Attorney E-Newsletter

February 2017

Chief Justice Saylor Asks Bar to Consider Pro Bono Service

On January 23, 2017, Chief Justice Thomas G. Saylor of the Supreme Court of Pennsylvania addressed the following letter to the members of the Pennsylvania bar:

Dear Counselor,

I write to thank you for your contributions of financial support which you have provided to legal aid programs, as a component of your annual attorney registration fees.

As I have done in the past, I join with Pennsylvania Bar Association President Sara Austin in asking that you consider an additional personal commitment by providing pro bono service through direct representation of the poor and financial support of the Commonwealth's legal aid programs.

Rule of Professional Conduct 6.1 calls for lawyers licensed in Pennsylvania to "render public interest legal service." It is these volunteer efforts, beyond the mandatory payment, that most greatly impact those in need.

The Pennsylvania Supreme Court is dedicated to ensuring that the civil legal needs of those who cannot afford the services of a lawyer are met. The Court supports civil legal aid in a variety of ways, from securing funding for a loan forgiveness program for legal services practitioners to honoring the work of pro bono volunteers.

Pennsylvania's efforts in this area will be highlighted when it hosts the 2017 American Bar Association and National Legal Aid and Defender Association Equal Justice Conference in Pittsburgh May 4-6. We can take pride in what we have done, but must realize there is more to do. To see the many pro bono opportunities that exist, please consider visiting palawhelp.org and registering at paprobono.net.

In searching for a persuasive rationale to encourage your participation, I came across the words of former U.S. Supreme Court Justice Sandra Day O'Connor. To close, I offer them for your reflection and thank those of you who already contribute your time and financial support, which demonstrates the best of our profession.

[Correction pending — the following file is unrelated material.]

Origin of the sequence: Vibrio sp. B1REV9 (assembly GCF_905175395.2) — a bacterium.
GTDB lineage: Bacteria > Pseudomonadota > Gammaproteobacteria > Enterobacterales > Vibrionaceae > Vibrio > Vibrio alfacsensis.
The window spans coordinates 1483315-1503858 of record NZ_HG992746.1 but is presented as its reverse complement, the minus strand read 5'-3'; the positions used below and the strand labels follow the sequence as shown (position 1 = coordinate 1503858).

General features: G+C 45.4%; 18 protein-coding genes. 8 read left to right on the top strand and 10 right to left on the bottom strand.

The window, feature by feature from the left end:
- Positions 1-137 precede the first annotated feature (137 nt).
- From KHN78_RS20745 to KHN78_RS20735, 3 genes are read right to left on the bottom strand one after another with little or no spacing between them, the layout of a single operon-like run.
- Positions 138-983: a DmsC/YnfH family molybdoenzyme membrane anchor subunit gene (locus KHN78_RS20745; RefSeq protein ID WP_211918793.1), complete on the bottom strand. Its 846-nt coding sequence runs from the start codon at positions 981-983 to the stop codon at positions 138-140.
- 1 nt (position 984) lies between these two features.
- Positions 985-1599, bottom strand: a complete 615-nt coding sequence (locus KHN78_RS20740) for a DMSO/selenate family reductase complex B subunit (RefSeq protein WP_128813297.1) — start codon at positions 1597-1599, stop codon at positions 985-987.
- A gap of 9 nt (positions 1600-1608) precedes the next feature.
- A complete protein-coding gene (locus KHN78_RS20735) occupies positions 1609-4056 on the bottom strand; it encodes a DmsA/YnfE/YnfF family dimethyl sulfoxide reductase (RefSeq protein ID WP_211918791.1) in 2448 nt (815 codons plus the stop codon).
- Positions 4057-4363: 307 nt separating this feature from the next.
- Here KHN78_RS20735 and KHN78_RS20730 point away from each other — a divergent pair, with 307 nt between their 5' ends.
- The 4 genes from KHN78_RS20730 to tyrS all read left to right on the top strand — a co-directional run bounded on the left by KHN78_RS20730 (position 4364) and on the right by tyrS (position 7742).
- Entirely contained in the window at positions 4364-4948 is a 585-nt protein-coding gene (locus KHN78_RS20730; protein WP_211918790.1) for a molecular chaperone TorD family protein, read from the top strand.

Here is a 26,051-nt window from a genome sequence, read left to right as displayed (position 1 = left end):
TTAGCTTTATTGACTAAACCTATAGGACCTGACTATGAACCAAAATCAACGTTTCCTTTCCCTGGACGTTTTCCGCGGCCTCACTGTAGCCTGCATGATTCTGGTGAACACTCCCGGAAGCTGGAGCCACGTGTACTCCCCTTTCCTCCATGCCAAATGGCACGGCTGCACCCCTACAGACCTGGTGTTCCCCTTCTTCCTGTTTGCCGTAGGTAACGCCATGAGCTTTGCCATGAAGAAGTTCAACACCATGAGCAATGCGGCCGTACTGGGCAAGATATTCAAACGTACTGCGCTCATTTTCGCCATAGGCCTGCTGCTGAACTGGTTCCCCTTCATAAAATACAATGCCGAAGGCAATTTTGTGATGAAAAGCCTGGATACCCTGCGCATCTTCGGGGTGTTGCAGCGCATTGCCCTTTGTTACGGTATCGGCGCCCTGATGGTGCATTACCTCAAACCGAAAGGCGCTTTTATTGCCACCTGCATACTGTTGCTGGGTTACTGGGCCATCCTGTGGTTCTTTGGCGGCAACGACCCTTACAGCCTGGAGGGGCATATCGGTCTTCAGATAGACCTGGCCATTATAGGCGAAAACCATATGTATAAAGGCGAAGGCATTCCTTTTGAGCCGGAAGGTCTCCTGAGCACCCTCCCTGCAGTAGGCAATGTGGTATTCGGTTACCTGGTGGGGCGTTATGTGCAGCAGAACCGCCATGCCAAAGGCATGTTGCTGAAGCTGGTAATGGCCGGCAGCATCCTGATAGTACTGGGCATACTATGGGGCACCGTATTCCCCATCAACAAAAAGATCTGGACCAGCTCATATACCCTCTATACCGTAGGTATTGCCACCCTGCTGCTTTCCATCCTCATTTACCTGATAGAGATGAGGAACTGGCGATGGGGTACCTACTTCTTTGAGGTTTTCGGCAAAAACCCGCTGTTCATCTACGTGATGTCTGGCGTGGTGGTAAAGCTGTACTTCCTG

Certainly, life as a lawyer is a bit more complex today than it was a century ago. The ever-increasing pressures of the legal marketplace, the need to bill hours, to market to clients, and to attend to the bottom line, have made fulfilling the responsibilities of community service quite difficult. But public service marks the difference between a business and a profession. While a business can afford to focus solely on profits, a profession cannot. It must devote itself first to the community it is responsible to serve. I can imagine no greater duty than fulfilling this obligation. And I can imagine no greater pleasure. — Justice Sandra Day O'Connor, speech at the University of Oregon (1999)

Sincerely,

Thomas G. Saylor
Chief Justice of Pennsylvania

Supreme Court Amends Magisterial District Judge Rules

In a rule published December 31, 2016, at 46 Pa.B. 8171, the Supreme Court rescinded Rule 3.9 of the Rules Governing Standards of Conduct of Magisterial District Judges and adopted new Rules 3.10 and 3.11, rewording the same content. These rules provide for what activities magisterial district judges may or may not participate in, and makes particular provision for lawyers who are magisterial district judges.  The substantive content of the new rules is similar to the old provision, but the adoption of the new rule provides an opportunity to recapitulate the prohibitions that apply to lawyers who serve as magisterial district judges. They are prohibited from practicing law:

  • before any magisterial district judge in the Commonwealth;
  • in any proceeding in which they have served as a magisterial district judge;
  • in any proceeding related to a proceeding in which they served as a magisterial district judge;